Вештачка интелигенција

The Oldest Black Hole Discovered: Shedding Light on the Early Universe

Summary

Astounding findings have recently been unveiled by the American space telescope, James Webb, with the discovery of the oldest known black hole. This groundbreaking revelation not only offers unique insights into the early evolution of the universe but also raises […]

Najstarija crna rupa primećena snack Američki svemirski teleskop

Astounding findings have recently been unveiled by the American space telescope, James Webb, with the discovery of the oldest known black hole. This groundbreaking revelation not only offers unique insights into the early evolution of the universe but also raises new questions about the formation of black holes.

According to the latest data, this “ancient behemoth” has a mass 1.6 million times greater than that of our Sun and is a staggering 13 billion years old. It resides at the center of the young galaxy GN-z11, which emerged a mere 440 million years after the Big Bang, the event marking the birth of our universe as we know it today.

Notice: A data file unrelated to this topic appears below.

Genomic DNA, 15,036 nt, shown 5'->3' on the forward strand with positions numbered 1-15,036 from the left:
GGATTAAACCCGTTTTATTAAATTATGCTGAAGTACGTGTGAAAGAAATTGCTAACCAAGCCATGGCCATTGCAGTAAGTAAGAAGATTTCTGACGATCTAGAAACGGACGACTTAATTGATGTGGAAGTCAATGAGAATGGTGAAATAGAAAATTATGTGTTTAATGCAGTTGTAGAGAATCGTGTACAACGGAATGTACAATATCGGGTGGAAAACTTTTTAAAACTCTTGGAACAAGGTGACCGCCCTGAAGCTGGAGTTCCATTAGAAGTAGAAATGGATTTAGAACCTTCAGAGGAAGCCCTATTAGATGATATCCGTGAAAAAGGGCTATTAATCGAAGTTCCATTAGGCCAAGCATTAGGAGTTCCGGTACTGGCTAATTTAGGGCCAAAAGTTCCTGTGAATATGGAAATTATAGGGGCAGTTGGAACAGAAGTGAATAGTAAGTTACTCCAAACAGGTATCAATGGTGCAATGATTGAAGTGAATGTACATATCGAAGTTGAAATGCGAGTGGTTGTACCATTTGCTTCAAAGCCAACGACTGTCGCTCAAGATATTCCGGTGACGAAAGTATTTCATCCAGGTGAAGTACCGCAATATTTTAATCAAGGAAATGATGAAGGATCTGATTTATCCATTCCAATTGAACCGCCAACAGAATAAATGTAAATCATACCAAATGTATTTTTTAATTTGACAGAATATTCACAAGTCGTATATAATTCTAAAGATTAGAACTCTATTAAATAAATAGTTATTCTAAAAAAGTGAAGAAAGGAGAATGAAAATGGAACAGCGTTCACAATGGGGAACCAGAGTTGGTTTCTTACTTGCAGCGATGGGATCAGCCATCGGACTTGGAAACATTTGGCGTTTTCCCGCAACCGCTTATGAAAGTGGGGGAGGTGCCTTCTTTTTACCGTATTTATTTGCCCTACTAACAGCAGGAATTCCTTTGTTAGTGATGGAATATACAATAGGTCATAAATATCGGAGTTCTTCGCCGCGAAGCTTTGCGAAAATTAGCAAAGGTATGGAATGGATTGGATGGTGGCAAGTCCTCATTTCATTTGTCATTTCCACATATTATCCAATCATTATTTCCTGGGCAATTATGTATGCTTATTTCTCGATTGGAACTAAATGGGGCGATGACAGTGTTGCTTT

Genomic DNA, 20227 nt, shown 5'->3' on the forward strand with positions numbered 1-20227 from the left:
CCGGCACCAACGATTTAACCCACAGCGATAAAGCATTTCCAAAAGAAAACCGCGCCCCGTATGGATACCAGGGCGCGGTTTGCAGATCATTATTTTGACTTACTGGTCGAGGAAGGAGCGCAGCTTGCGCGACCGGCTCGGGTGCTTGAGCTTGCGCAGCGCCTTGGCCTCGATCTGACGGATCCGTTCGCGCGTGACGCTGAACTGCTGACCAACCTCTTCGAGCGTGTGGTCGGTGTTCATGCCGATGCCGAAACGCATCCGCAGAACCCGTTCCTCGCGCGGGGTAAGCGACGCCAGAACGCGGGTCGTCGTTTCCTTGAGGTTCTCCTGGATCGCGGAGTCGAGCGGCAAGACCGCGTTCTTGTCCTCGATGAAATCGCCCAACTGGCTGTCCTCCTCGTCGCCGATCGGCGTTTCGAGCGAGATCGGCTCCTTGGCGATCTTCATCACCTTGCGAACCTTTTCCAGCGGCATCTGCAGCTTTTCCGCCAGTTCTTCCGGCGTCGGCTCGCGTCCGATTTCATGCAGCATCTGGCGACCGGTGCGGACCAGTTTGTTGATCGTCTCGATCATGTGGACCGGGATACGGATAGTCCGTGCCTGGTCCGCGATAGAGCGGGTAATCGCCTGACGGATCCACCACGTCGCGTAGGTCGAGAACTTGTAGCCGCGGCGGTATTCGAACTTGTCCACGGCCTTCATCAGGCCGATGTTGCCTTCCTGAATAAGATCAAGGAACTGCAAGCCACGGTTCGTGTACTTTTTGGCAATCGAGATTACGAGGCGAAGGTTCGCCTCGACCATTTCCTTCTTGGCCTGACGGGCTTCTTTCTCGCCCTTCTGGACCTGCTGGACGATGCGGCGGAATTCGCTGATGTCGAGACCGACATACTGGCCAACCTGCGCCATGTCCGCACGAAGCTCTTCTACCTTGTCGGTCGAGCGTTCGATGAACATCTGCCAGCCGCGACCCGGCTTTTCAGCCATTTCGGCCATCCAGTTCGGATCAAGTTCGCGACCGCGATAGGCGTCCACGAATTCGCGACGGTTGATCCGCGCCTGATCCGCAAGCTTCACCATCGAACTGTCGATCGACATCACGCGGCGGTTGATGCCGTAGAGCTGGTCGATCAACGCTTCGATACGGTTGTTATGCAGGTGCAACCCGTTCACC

For a long time, astrophysicists have speculated about the mechanisms behind black hole formation in the early universe. These new findings provide evidence that black holes, even during this nascent stage of the cosmos, did not grow passively. There exist specific mechanisms for the creation and growth of these gigantic cosmic entities.

While modern black holes grow by attracting and devouring gases, dust, stars, and even other black holes, emitting detectable light for telescopes, their formation in the early universe unfolded differently. Scientists largely agree that black holes at that time originated from the seeds of primordial black holes. These primordial black holes, born in the very instant of cosmic creation, may hold the key to understanding the formation of the oldest black holes ever discovered.

The discoveries made by the James Webb Space Telescope offer new knowledge about the development of the universe and pave the way for further exploration. Astronomers worldwide now have the opportunity to pose new questions and seek answers that will shape the future of space science.

FAQ: